Five takeaways: Heat just can’t keep up in blowout loss to fast-paced Lakers

Los Angeles Lakers forward Julius Randle (30) goes up for a shot against Miami Heat guard Josh Richardson (0) and center Hassan Whiteside (21) during the first half of an NBA basketball game Thursday, March 1, 2018, in Miami. (AP Photo/Wilfredo Lee)

MIAMI — The Lakers entered playing at the fastest pace in the NBA, and the Heat entered playing at the third-slowest. Which team would set the tempo?

Los Angeles (27-34) dictated the terms of Thursday’s matchup to defeat Miami 131-113 at AmericanAirlines Arena. The Heat (32-30) could never match their pace, giving up a season-high in points on 59.5 percent shooting.

“They ran us out of the gym,” Heat point guard Goran Dragic said. “Their pace was really high, and we basically didn’t even defend. … . Basically the game was in their ballpark.”

The Lakers’ 131 points marked the most the Heat have allowed in regulation in a regular-season game since giving up 134 points to the Warriors on March 7, 2008. In franchise history, Miami is 1-23 in regular-season games it allows opponents to score 130 points or more.

The loss dropped Miami to 2-1 on its critical five-game homestand, with an important matchup against the Pistons set for Saturday. Meanwhile, Los Angeles is 16-7 over its past 23 games after starting the season with an 11-27 record.

It wasn’t Miami’s offense that was the problem, as it shot 48.4 percent. It was the defense, with the Lakers shooting 16-of-29 on 3-pointers and scoring more than 30 points in three of the four quarters.

“We are much, much better than what we showed tonight defensively,” Heat coach Erik Spoelstra said. “Let’s not take anything away from what they did and what they brought tonight. They came in here, played aggressively, got us on our heels and they deserved to have that kind of discrepancy in the score.”

Isaiah Thomas led Los Angeles with a game-high and season-high 29 points, including 11 in the fourth. Julius Randle finished with 25 points on 8-of-13 shooting.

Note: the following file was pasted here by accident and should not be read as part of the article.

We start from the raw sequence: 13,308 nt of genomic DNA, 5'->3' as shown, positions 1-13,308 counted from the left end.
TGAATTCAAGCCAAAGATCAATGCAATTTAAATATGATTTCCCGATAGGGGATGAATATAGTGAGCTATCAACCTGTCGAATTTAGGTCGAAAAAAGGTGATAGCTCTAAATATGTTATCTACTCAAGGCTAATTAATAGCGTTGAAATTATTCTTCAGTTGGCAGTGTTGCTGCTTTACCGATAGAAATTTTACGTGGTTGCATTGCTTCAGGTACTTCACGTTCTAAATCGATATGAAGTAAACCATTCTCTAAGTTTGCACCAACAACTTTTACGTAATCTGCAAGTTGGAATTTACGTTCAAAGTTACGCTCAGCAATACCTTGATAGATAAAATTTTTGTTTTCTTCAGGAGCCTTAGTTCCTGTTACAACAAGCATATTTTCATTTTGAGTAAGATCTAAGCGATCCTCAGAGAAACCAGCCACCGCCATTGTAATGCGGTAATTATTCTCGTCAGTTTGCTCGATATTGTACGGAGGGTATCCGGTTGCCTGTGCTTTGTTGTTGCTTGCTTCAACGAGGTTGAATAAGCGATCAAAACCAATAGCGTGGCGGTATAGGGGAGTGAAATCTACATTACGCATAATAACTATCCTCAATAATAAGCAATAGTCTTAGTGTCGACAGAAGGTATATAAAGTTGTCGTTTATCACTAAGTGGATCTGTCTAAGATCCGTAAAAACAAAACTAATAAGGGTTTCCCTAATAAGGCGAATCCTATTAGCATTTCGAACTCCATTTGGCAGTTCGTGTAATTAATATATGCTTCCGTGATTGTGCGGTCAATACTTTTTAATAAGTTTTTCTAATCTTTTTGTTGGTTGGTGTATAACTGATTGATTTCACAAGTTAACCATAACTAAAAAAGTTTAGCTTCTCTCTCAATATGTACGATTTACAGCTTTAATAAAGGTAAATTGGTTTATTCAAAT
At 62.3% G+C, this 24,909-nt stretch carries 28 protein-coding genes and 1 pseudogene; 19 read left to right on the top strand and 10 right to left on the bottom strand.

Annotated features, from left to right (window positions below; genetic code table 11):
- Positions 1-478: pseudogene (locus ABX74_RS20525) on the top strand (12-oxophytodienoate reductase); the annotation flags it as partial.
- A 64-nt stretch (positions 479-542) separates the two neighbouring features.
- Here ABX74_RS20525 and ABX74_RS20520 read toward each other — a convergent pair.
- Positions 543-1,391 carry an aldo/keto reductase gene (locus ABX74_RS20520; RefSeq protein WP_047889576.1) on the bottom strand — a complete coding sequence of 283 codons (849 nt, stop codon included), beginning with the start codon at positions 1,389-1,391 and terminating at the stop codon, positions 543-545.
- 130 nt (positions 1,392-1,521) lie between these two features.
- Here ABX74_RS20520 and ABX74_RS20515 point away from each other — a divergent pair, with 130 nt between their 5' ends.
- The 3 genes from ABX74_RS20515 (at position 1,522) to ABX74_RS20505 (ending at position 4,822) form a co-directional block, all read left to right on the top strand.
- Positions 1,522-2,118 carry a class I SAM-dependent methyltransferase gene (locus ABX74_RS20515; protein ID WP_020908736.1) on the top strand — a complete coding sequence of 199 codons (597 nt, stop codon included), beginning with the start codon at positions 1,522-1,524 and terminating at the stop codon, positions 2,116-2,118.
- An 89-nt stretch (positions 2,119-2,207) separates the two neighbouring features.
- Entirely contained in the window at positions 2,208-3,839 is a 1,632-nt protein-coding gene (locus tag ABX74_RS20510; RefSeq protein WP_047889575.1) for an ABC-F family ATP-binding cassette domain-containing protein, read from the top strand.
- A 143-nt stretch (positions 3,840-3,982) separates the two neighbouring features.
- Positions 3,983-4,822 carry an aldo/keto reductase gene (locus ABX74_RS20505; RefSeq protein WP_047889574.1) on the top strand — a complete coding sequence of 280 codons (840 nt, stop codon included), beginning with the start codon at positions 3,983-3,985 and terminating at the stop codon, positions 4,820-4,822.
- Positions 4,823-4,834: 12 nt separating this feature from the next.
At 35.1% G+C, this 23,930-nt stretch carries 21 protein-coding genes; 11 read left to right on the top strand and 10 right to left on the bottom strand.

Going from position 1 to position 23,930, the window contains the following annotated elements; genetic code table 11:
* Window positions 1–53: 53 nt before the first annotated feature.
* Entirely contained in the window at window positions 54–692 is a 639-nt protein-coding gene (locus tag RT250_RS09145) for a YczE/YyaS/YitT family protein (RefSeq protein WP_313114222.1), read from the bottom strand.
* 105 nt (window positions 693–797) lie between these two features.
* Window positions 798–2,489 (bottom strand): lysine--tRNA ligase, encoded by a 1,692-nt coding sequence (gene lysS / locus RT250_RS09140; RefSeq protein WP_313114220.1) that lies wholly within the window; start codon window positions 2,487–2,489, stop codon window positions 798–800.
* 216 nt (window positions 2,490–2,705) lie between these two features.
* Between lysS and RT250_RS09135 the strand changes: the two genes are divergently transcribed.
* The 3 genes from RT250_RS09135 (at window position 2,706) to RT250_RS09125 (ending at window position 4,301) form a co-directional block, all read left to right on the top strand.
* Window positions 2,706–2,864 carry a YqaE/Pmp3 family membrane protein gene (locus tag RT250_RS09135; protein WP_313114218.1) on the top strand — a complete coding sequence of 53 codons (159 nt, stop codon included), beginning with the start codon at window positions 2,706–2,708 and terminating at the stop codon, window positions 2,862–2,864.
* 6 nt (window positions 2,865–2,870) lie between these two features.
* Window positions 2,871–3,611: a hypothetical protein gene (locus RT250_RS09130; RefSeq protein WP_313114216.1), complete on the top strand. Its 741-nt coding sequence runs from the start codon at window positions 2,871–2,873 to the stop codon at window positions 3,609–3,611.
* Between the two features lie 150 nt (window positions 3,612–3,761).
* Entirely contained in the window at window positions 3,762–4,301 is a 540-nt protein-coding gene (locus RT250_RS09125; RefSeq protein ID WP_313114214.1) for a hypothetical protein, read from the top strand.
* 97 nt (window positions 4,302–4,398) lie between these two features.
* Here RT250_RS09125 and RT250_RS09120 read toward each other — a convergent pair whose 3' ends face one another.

The Heat were led by Dwyane Wade, who recorded 25 points on 11-of-18 shooting in 26 minutes.

Thursday marked the Lakers’ first win over the Heat in Miami since Feb. 10, 2008.

“We just didn’t deserve it,” Wade said. “They obviously shot very well. Overall you would love to win these kind of games where you don’t deserve to win. That team right there, they’re playing a great version of pickup basketball and they have a lot of talent doing it.”

Here are our five takeaways …

Heat can’t keep up: The Lakers were too fast and too good for the Heat. Los Angeles, which has played at the fastest pace in the NBA this season, dictated the tempo from the start with 73 points in the first half. The Lakers finished with 131 points on 59.5 shooting, including 22 fast-break points. The Heat’s defense just couldn’t find a way to slow the pace. Miami’s offense wasn’t bad, with 113 points on 48.4 percent shooting. But the Heat weren’t as good as the hot-shooting Lakers. Miami is 7-11 this season against the eight fastest teams in the NBA, in terms of pace.

“They were playing at a different pace, energy level,” Spoelstra said. “Particularly at the start of the game, when it just felt like they were running right by us. They had 22 in transition at the half. We were on our heels the whole way.”